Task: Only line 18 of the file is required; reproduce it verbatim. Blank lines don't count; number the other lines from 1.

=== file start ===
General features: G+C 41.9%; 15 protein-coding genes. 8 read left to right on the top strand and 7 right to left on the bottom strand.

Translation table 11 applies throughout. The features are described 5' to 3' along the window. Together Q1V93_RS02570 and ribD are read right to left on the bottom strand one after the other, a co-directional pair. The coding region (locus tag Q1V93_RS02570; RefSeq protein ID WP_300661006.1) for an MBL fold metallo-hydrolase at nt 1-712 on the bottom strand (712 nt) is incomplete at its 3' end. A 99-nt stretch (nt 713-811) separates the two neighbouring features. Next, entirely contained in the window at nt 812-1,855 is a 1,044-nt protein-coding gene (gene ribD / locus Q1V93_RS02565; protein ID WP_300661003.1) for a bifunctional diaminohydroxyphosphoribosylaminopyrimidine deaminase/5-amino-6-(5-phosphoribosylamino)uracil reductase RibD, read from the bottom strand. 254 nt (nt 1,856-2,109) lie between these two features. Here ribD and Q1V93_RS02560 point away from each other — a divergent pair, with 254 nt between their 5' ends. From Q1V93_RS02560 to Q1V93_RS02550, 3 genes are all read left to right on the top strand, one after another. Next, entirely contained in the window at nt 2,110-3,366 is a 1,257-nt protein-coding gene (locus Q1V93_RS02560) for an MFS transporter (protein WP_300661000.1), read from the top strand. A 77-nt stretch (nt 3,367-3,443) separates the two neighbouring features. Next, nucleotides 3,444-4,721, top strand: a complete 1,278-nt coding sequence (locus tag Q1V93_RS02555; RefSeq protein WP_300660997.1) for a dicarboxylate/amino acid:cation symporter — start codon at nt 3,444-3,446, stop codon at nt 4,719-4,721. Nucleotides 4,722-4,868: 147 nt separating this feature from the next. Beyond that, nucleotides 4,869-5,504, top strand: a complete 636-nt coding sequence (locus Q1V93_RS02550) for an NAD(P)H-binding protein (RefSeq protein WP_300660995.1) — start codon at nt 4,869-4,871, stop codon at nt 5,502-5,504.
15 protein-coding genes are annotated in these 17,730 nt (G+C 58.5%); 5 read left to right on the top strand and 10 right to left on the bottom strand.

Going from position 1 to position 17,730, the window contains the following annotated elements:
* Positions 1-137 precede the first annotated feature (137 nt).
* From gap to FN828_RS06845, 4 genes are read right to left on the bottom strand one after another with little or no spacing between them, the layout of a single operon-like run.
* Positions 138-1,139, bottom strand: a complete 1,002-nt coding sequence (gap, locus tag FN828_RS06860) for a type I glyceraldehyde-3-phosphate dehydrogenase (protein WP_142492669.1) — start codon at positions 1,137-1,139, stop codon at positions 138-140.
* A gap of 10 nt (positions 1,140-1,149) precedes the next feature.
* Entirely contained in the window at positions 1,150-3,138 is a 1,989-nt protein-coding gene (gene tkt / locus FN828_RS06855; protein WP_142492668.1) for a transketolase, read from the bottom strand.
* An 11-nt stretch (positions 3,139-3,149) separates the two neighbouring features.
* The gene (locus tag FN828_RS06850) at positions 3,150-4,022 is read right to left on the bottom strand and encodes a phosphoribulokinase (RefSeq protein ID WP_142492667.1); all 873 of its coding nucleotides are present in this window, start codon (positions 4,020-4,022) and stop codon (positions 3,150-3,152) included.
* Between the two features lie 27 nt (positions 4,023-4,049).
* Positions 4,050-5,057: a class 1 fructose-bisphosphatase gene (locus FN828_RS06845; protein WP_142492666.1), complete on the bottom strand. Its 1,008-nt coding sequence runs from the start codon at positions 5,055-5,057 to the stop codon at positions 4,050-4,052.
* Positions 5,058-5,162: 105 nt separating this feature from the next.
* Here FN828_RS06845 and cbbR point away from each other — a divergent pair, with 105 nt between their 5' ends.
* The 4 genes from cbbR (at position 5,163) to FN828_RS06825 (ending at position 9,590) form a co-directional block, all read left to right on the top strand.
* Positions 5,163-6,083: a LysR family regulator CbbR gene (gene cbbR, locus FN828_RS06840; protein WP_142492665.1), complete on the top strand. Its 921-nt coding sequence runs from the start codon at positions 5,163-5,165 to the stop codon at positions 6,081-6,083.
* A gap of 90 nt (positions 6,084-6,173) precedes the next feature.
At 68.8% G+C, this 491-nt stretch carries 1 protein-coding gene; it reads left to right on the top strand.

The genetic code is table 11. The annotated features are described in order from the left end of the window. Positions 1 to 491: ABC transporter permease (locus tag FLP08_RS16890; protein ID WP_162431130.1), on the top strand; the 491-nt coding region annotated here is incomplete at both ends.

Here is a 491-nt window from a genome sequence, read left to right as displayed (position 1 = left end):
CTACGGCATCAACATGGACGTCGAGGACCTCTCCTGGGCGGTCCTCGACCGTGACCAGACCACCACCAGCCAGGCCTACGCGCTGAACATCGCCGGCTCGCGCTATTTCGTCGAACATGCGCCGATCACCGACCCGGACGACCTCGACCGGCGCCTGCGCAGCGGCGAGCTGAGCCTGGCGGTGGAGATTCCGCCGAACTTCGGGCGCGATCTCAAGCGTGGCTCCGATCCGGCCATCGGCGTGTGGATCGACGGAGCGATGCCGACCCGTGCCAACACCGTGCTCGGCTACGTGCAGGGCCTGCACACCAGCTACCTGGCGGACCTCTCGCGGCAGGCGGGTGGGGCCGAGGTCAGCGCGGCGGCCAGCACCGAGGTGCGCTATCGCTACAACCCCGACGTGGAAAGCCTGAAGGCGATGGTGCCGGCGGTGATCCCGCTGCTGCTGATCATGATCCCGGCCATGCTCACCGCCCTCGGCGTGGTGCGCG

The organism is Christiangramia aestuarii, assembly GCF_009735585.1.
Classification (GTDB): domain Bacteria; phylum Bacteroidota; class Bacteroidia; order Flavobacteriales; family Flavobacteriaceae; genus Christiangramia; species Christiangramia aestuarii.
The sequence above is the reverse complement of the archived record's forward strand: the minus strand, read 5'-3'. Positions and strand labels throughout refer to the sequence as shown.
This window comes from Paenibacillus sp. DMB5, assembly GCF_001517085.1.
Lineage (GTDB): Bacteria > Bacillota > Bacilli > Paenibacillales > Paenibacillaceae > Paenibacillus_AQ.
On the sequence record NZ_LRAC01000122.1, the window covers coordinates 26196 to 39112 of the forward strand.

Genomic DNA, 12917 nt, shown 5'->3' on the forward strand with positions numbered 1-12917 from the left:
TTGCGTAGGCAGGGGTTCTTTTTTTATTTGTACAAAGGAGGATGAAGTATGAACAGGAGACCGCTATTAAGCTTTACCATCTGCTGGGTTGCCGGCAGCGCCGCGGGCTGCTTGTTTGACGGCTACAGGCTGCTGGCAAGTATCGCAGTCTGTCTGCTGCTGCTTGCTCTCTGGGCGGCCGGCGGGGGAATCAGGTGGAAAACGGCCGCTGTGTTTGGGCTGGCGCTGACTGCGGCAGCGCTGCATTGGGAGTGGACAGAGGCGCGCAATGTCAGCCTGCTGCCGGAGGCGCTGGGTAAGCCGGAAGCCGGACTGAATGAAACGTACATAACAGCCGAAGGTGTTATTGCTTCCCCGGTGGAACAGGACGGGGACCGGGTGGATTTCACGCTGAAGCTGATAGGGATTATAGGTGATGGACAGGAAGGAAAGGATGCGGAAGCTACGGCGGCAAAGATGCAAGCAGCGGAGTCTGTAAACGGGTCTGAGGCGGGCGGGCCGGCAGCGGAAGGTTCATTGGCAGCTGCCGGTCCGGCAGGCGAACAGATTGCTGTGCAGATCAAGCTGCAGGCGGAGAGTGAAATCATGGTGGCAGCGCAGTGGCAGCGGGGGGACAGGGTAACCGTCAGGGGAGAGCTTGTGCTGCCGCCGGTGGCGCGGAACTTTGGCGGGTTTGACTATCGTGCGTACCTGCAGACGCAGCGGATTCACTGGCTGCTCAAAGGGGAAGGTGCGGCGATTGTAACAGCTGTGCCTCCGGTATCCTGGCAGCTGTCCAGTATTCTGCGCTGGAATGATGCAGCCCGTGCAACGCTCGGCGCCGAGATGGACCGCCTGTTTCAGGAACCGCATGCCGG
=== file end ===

* A gap of 90 nt (positions 6,084-6,173) precedes the next feature.